30 Days Wild | Day 6

The freshening wind swerved around to the north-west overnight and cleared away the torrential rain storms. A day of bright blue skies and wild foam-topped seas contrasted starkly to yesterday’s dulled monotones. The island’s wildlife also livened up a bit under the sunshine, with plenty more insects on the wing, providing a much-needed food source for parents provisioning hungry chicks.

A rolling swell battered the island’s coast, with crests whipped back by the wind

Day six of  30 Days Wild was certainly a wild one, and a look out to sea in the morning revealed hundreds of Manx shearwaters powering past the coast with Gannets, Auks and Fulmars. A morning walk around ‘the Narrows’ coincided with high tide, and a fresh dump of seaweed on the beach was being torn apart by Pied Wagtails, Rock Pipits, Oystercatchers and gulls alike to utilise the nutritious bonanza of invertebrates within.

twt-30-days-wild_countdown_06Walking back through the lowland wet pastures, I tried hard (and unsuccessfully) to find some Meadow Pipit nests in the long grass – many pairs now have chicks which we could ring if only we could find them! Instead, my attention was drawn to the abundance of Common Spotted Orchids in flower at the moment. Hundreds of these pretty spire-like wildflowers are peppered amongst the ragged robin, creeping buttercups and Juncus rushes…


Here on Bardsey we only really have two ‘conventional’ species of orchids, namely that of the Early Marsh and Common Spotted. We also have a third, far scarcer species, called the Autumn Ladie’s Tresses, which poke their delicate spires skyward in August and September. The Common Spotted Orchid pictured above can be confused with the Heath Spotted on the mainland, but the sepals of the latter tend to be less heavily marked and lack the well-defined loops seen on Common Spotted. Species in the Dactylorhiza family commonly hybridise too, just to make matters trickier!

Plenty of cumulonimbus storm clouds passed south of the island from the north-west today

Whilst Mum is away for a few days, the responsibility of milking our two goats, feeding the chickens, watering the rapidly-growing veg patches and emptying our composting loos (the best of the jobs…) is delegated between other members of the household. After my morning duties were thus completed, I spent some time prepping gear for my Manx shearwater project: programming GPS tags ready for deployment, preparing wooden stakes to mark their burrows and also finding easily-accessible shearwater burrows that will form the next ten birds in my tracking study.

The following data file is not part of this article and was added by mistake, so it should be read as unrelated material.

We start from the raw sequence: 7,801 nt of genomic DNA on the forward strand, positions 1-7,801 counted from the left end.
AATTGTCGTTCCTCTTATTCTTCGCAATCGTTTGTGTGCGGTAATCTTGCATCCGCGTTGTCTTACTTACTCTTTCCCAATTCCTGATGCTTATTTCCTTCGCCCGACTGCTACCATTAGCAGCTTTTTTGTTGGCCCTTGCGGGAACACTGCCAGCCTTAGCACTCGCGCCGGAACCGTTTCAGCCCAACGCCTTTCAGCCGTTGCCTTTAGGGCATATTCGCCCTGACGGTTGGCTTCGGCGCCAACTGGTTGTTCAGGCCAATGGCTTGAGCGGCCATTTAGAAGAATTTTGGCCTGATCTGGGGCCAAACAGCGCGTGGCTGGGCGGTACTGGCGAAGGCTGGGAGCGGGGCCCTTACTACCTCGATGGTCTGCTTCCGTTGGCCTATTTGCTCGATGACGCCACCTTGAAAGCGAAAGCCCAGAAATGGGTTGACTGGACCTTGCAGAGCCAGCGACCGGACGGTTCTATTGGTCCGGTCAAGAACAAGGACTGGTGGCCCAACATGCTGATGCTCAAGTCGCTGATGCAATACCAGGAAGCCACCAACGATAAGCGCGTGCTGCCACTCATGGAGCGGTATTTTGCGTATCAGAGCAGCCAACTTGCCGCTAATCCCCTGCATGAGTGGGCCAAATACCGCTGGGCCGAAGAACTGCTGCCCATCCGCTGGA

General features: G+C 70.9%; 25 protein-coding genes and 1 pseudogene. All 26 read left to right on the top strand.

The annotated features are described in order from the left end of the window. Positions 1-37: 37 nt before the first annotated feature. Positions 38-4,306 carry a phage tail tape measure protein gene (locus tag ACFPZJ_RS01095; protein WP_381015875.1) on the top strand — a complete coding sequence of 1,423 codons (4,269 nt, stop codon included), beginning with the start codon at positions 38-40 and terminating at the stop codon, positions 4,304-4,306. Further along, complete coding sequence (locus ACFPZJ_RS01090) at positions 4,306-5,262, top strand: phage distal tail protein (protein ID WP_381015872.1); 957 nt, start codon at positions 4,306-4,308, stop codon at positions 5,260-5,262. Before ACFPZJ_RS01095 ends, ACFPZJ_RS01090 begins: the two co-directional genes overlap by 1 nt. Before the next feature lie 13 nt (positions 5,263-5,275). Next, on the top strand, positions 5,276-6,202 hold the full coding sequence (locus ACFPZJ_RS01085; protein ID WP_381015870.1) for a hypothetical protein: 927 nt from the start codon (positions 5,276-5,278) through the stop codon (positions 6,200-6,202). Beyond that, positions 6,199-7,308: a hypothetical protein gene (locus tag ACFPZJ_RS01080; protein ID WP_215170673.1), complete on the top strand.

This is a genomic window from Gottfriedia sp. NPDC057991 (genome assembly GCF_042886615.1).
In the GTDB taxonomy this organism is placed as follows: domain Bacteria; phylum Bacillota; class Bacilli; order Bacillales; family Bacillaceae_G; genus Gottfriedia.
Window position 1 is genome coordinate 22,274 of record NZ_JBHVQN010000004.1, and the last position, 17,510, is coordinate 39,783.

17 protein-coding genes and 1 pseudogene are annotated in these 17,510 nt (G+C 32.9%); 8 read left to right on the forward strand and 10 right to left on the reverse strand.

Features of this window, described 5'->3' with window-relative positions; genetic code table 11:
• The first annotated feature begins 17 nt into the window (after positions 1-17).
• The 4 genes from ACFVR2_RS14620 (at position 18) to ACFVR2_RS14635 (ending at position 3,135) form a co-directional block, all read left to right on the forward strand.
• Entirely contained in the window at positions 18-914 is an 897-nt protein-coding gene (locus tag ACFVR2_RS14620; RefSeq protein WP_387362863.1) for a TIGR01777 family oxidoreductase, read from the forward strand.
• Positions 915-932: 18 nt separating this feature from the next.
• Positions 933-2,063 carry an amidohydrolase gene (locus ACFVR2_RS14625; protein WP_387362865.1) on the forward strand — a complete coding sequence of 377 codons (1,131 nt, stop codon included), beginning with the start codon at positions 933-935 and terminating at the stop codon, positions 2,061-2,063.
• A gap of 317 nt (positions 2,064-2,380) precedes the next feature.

In the late afternoon I headed around the East Side with BBFO assistant warden Liam Curson to do some breeding seabird counts. We particularly wanted to have a look at one of the island’s biggest Kittiwake colonies to see how their breeding season is progressing…

A pair of black-legged Kittiwakes pair-bonding, with fresh nesting material not long added to their precarious cliffy nest

Passing Shag nests populated with large scruffy-looking chicks, and cliff ledges packed with lines of incubating Guillemots, we reached the Kittiwake colony and found a reasonable 54 pairs with active nests. Many of the nests still looked to be in the process of construction, with no eggs to be seen – let alone chicks. It seems their breeding season is a bit later this year, but at least the island’s population isn’t undergoing the tremendous declines seen in Britain’s far north and east coast colonies.

The Black-legged Kittiwake (Rissa tridactyla) joined the UK’s redlist for Birds of Conservation Concern back in 2015. Why? The country’s population has more than halved in size since the 1980s, accompanied by heavy decreases in breeding productivity (read the JNCC report here). The situation has been particularly bleak in the far north, where counts revealed declines of 88% in some Orkney colonies – from 11,000 pairs in 2000 to just 2,000 pairs in 2012.

Food availability appears to be the primary driver of these declines: in particular, the availability of sand eels to sustain both the adults and their hungry chicks. Warmer seas have a negative impact on sand eel populations, and so the impacts of rising sea surface temperature and changing ocean currents are ultimately driving these trends. Sand eel fisheries off SE Scotland further exacerbate the situation, as illustrated in this paper. On top of this, Kittiwakes are surface feeders: this makes them vulnerable to food shortages as they can’t access other species present in the water column, which diving seabirds like Razorbills and Gannets can.

Thankfully the Irish Sea’s Kittiwakes seem to be faring somewhat better than England and Scotland’s birds. It was brilliant to watch pairs bonding and having heated arguments with the proximate neighbours – all to the piercing kittiwaaake – kittiwaaake calls that typify the soundscape of such bustling colonies

Another bright and breezy day tomorrow – the moth traps aren’t getting too much use for a few days!


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